Reading the review of 11.22.63 incited an instant desire to get a hold onto this book. And who can blame me? Any story related to time traveling must have the same kind of effect on everyone, or at the very least, most. And not simply time traveling. But traveling back to time to change a particular incident. An incident that is claimed to be one that changed the course of history. Well, at least, the book cover said so. The incident is that of the assassination of the 35th President of the United States of America, John Fitzgerald Kennedy.
Most of my friends don’t read Stephen King. They find his books of the boring kind. And slowly and gradually I have come to believe that I am the only person (at least in my age group) in this country who craves for Stephen King books and the world they take the readers into. And, therefore, I had lost the hope of ever finding this book in Pakistan. But while trying to get my hands on Cloud Atlas, I found this novel in Liberty and almost shouted out loud, took it off, almost hugged it and kept it close till I browsed other books. And the decision to buy this book is not one I regret.
Jake Epping, the main character of this novel, the unsung hero, is a high school teacher, who never in his wildest dreams would have thought to be able to travel back in time and stay there. Imagine his surprise, when all of a sudden he found himself entrusted with the responsibility to save Kennedy and, thereafter, the world.
Every author writing about time travelling does something different with it. Some writers go on and explain the theory of time travelling. Answering questions like how it can be done. While others don’t hassle with the details of time machine and go on with their business. The change Stephen King brought in was that a person can travel back to only one point in time. Not before it, not after it. Only one particular date and one particular time. One particular moment. And no it is not the exact moment of assassination. Rather five years before it.
The rest of the theory goes on the same way. The butterfly effect and all. If you have read enough novels and watched enough movies on time travelling then you know what I am talking about.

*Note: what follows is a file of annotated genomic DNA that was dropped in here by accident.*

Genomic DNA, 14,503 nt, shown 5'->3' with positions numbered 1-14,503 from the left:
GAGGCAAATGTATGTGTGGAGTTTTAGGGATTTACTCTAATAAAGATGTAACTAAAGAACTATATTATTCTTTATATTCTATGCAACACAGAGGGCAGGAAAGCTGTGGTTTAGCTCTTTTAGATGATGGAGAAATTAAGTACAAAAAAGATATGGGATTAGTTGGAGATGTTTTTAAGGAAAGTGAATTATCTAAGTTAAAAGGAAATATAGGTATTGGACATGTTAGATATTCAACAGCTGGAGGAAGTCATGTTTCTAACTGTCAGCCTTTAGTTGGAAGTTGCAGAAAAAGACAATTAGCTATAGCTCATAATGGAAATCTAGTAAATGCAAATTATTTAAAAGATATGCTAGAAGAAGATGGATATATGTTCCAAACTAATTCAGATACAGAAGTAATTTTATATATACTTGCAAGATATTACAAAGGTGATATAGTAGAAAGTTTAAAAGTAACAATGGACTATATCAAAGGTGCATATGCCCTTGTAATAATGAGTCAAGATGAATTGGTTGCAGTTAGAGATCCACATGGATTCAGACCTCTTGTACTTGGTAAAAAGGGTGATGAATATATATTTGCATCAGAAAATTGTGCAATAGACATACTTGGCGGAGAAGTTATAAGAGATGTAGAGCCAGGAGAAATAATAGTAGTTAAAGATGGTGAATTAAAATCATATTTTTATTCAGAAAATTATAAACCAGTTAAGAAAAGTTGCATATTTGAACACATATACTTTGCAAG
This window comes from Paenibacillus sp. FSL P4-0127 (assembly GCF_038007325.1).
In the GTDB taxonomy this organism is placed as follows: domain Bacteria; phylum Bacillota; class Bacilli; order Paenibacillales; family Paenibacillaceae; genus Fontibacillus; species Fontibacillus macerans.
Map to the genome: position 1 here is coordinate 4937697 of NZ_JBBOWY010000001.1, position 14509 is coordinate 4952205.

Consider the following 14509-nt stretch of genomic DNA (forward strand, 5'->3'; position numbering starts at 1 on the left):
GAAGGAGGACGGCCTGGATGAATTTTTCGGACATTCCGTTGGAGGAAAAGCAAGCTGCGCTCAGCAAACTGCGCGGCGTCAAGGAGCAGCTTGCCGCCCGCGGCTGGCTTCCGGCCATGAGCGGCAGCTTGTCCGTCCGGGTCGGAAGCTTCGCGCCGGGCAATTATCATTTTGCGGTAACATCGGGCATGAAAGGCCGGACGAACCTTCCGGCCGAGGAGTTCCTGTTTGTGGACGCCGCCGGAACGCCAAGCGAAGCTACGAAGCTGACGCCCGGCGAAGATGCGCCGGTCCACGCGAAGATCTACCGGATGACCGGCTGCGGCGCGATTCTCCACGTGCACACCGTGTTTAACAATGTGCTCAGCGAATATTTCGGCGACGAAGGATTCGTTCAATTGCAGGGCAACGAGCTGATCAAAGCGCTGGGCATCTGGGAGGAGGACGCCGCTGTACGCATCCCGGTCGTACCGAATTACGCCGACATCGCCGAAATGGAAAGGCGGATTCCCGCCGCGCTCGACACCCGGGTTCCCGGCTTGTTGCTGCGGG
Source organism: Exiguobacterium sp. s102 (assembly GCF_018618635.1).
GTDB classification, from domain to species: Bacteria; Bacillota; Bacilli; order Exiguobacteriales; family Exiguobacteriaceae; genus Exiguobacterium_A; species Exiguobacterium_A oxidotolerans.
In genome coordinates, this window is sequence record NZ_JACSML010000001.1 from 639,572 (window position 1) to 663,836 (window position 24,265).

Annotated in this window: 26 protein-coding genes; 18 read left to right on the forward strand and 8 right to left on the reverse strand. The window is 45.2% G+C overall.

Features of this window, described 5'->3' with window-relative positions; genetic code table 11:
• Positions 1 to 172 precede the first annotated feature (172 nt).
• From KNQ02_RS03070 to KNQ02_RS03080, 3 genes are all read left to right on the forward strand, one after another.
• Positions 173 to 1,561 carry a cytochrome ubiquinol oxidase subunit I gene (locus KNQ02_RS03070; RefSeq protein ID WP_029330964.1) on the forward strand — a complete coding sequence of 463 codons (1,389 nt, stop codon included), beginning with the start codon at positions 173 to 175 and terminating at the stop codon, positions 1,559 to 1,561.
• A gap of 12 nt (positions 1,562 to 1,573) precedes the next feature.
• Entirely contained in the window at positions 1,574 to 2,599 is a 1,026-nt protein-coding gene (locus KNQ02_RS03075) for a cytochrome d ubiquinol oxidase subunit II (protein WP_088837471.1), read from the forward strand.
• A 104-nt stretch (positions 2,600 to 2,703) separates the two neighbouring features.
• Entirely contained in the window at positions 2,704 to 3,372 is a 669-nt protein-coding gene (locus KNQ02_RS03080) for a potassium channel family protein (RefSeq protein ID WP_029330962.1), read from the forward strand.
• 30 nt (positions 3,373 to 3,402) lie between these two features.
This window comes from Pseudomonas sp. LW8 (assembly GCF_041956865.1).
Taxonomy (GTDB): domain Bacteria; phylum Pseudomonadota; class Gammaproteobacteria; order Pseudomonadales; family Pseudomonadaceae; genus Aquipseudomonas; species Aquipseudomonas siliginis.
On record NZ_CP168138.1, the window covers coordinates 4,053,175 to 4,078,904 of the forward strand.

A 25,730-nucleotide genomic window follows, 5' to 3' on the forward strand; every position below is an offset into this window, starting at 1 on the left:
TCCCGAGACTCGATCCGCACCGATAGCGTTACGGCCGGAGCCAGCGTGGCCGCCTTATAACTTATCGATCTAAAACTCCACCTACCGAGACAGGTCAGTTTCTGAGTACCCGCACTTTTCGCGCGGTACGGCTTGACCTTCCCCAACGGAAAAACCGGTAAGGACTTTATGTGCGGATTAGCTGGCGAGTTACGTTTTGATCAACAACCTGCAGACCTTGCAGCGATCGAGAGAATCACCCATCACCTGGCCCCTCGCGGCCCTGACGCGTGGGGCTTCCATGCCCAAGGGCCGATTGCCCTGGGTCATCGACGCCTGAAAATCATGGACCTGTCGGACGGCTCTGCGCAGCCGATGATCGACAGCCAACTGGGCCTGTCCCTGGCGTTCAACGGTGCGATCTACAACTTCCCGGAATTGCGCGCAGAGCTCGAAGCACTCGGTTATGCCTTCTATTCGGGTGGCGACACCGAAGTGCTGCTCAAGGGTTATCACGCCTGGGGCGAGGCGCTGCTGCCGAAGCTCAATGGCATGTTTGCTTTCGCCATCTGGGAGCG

The interesting thing is, that every time you go back to your own timeline and then come back again, everything goes back to the same way it was before. It is a complete reset. Any changes that you made in the past are erased.
It’s really un-put-down-able book. I loved it from the very first page till the very last. It’s one of those books that grab your attention from the first sentence and keeps you hooked till the last one. All along you’ll keep wondering whether Jake will be able to stop the assassination or not. Knowing at the same time that it won’t be any use to write a 740 page novel for the assassination to happen anyway. And then wondering what will the world be portrayed as if JFK survives. And all at the same time, enjoying the book, hanging on to every word and relishing every scene described.
It’s been a long time since I have loved a book this much, since I have so completely engrossed myself in a book, while constantly narrating everyone who’s willing to listen about the storyline. Telling everyone how much I like the book.
Following are some lines that I loved in this book. Ones I read and re-read.
Do I know what people say? Sure. I shrug it off. What else can you do? Stop people from talking? You might as well try to stop the wind from blowing.
Home is watching the moon rise over the open, sleeping land and having someone you can call to the window, so you can look together. Home is where you dance with others, and dancing is life.
Life turns on a dime.
The crazy people of the world.. shouldn’t get to win.
For a moment everything was clear, and when that happens, you see that the world is barely there at all. Don’t we all secretly know this? It’s a perfectly balanced mechanism of shouts and echoes, pretending to be wheels and cogs. A dream clock chiming beneath a mystery-glass we call life. Behind it? Below it and around it? Chaos, storms. Men with hammers, men with knives, men with guns. Women who twist what they cannot dominate, and belittle what they cannot understand. A universe of horror and loss surrounding a single lighted stage where mortals dance in defiance of the dark.
Little by slowly.
The past is obdurate.